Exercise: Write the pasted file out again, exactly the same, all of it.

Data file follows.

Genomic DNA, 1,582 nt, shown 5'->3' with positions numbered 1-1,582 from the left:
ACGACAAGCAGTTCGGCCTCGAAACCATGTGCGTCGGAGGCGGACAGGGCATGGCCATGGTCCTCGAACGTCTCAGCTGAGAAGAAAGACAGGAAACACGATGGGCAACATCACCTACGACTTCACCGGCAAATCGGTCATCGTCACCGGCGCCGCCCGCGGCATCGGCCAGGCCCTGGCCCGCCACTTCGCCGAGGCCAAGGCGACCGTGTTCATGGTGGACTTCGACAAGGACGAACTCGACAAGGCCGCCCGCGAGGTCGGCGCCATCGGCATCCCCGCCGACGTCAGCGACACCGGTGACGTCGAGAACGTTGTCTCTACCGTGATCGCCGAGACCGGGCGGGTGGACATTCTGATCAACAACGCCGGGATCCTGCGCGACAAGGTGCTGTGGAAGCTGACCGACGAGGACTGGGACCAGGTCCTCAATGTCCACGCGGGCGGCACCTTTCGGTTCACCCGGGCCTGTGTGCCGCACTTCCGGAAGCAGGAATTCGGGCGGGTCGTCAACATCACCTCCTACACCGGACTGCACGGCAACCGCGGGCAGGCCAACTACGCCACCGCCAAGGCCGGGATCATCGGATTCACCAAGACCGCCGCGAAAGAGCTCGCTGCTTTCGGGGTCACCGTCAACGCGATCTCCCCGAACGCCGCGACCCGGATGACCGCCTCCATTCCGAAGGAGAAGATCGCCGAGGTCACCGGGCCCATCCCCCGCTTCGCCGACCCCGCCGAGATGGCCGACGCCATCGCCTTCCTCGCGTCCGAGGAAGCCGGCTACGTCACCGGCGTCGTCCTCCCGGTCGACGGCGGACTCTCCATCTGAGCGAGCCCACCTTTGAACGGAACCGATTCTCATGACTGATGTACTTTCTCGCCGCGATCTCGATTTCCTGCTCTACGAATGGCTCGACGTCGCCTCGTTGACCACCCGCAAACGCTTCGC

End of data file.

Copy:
Genomic DNA, 1,582 nt, shown 5'->3' with positions numbered 1-1,582 from the left:
ACGACAAGCAGTTCGGCCTCGAAACCATGTGCGTCGGAGGCGGACAGGGCATGGCCATGGTCCTCGAACGTCTCAGCTGAGAAGAAAGACAGGAAACACGATGGGCAACATCACCTACGACTTCACCGGCAAATCGGTCATCGTCACCGGCGCCGCCCGCGGCATCGGCCAGGCCCTGGCCCGCCACTTCGCCGAGGCCAAGGCGACCGTGTTCATGGTGGACTTCGACAAGGACGAACTCGACAAGGCCGCCCGCGAGGTCGGCGCCATCGGCATCCCCGCCGACGTCAGCGACACCGGTGACGTCGAGAACGTTGTCTCTACCGTGATCGCCGAGACCGGGCGGGTGGACATTCTGATCAACAACGCCGGGATCCTGCGCGACAAGGTGCTGTGGAAGCTGACCGACGAGGACTGGGACCAGGTCCTCAATGTCCACGCGGGCGGCACCTTTCGGTTCACCCGGGCCTGTGTGCCGCACTTCCGGAAGCAGGAATTCGGGCGGGTCGTCAACATCACCTCCTACACCGGACTGCACGGCAACCGCGGGCAGGCCAACTACGCCACCGCCAAGGCCGGGATCATCGGATTCACCAAGACCGCCGCGAAAGAGCTCGCTGCTTTCGGGGTCACCGTCAACGCGATCTCCCCGAACGCCGCGACCCGGATGACCGCCTCCATTCCGAAGGAGAAGATCGCCGAGGTCACCGGGCCCATCCCCCGCTTCGCCGACCCCGCCGAGATGGCCGACGCCATCGCCTTCCTCGCGTCCGAGGAAGCCGGCTACGTCACCGGCGTCGTCCTCCCGGTCGACGGCGGACTCTCCATCTGAGCGAGCCCACCTTTGAACGGAACCGATTCTCATGACTGATGTACTTTCTCGCCGCGATCTCGATTTCCTGCTCTACGAATGGCTCGACGTCGCCTCGTTGACCACCCGCAAACGCTTCGC